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HRC – hype or success model for the automotive industry?

There is great hope in the future of Human-Robot Collaboration (HRC) to bring the strengths of humans and robots together without barriers. The automotive industry is a pioneer of automation, but is this also true for HRC? According to surveys, the concept seems to be very popular with car manufacturers at first sight, but there are also sceptics.

Sebastian Schuster
28 October 2020
Reading Time: 4 min.

We wanted to learn more about this and asked Christoph Hock, KUKA Systems Head of HRC, to give us a deeper insight into the world of human-robot collaboration in the automotive industry.

Human-robot collaboration: What exactly is behind it?

Human-robot collaboration, or the use of a collaborative robot (cobot), is about the legally compliant implementation of an application in which human and machine can be in the same workspace at the same time. In practice, the term is often used in a different way. Almost every plant in which a lightweight robot is used, a safety fence has been replaced by a scanning field or it has been separated in a way commonly called “HRC-application” or “cobot plant”.

Status Quo: How far is the topic HRC already established in the automotive production?

HRC applications can be found in almost all sectors of automotive production, but they are widely scattered. Many car manufacturers have tested the technology and implemented successful applications.

However, the absolute number of applications is less than predicted years ago. The initial euphoria resembled a ‘HRC revolution’ and accordingly, the expectations of this new technology were very high. In the meantime, the technology has evolved. The planning premises, or boundary conditions, that lead to a successful HRC application, are well known.

External safety devices to monitor the robot environment are also developing rapidly and are becoming more and more precise and intelligent. In addition to classic scanners, safe radar technology for plant engineering is now available, for example. Despite all possibilities, it is important that application designs are not getting too complicated. Good engineering will ensure that the actual “Human-robot collaboration” is not compromised.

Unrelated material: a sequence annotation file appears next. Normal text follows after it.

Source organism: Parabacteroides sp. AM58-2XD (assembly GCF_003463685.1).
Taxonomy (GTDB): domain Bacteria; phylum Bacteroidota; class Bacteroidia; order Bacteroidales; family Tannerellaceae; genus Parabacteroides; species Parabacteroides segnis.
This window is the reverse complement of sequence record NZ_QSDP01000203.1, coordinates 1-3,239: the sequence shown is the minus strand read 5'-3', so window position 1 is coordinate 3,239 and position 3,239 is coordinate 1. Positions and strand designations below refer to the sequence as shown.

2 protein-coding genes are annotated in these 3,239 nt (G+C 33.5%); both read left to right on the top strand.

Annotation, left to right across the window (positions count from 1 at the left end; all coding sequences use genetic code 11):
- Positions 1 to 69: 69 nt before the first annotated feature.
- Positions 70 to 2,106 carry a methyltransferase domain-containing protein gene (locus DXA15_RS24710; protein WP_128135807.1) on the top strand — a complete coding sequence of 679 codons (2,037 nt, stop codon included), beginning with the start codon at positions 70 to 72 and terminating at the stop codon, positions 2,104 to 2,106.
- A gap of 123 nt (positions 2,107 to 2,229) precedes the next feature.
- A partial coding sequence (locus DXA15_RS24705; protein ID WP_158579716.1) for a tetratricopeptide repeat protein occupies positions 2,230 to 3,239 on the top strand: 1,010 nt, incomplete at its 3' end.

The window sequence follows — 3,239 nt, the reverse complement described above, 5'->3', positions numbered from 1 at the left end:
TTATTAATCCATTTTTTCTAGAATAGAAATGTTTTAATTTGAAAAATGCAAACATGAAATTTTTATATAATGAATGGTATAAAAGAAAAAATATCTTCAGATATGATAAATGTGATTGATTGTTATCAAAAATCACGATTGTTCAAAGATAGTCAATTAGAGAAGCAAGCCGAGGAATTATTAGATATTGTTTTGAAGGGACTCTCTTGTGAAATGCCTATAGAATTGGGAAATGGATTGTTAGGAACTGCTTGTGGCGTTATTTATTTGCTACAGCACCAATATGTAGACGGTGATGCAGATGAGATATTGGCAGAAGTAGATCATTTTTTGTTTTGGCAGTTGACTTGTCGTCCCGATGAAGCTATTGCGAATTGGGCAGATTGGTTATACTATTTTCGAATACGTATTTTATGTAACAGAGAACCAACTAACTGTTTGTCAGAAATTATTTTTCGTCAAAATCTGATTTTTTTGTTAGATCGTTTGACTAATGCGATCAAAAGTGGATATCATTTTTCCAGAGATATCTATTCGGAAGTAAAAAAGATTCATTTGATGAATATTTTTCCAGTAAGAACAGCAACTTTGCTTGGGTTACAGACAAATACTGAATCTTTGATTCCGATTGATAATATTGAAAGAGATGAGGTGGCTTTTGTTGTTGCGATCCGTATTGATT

Although the current economic situation is causing cobot sales to drop significantly, a positive forecast is very likely. The trend towards cobots is clearly visible since in addition to the collaboration possibilities, this can be an easy-to-use and quick set-up solution.

Robots in use: In which working areas has HRC already been established and where are still possibilities?

The field of cobot applications or open designed plants is very versatile. Successful applications can often be found when the task and periphery can be designed “HRC compatible” without major adjustments:

The combination of the above processes is reflected in the final assembly and its upgrade lines. In this area, the degree of automation is relatively low but can be expanded through further application possibilities. In most cases, the planning premise is “flow operation”, also known as, “assembly in motion”.

Hurdles: What technological challenges need to be overcome?


In principle, the technical challenges for assembly in motion operations have been solved. For the KUKA LBR iiwa, for example, the complete range of functions can be realized with “Assembly in Motion” technology (AIM), while HRC safety and sensitivity are retained.

Also, for conventional industrial robots assembly in motion can be automated by means of “ConveyorTec”. Just as important as the availability of this technology is the question of the component position and the actual operating point of the robot. In theory, conveyor belts only run at a constant, and when using automated guided vehicles (AGVs), slight twisting or a positional offset may occur at different speeds. By means of sensitivity of the robot and appropriate camera and sensor technology, this can be implemented.

The question of the technological challenge is currently more a question of economic efficiency. How much technology must be invested to sustain a stable and safe process and how long does it take to commission these systems, ergo – does automation still pay off then? Additionally, organizational hurdles must also be considered. The system technology must be simple and understandable. Many cobot manufacturers have proven that this is possible.

Future prospects: What are KUKA’s possible further developments and visions and what trends is the market showing?

As mentioned earlier, demand for cobots will pick up significantly once the economic situation recovers. Device prices will continue to fall, while at the same time, technology will continue to improve. Modern tools such as “machine learning” can also help meet the high demand for robot applications in the industry.

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Sebastian Schuster
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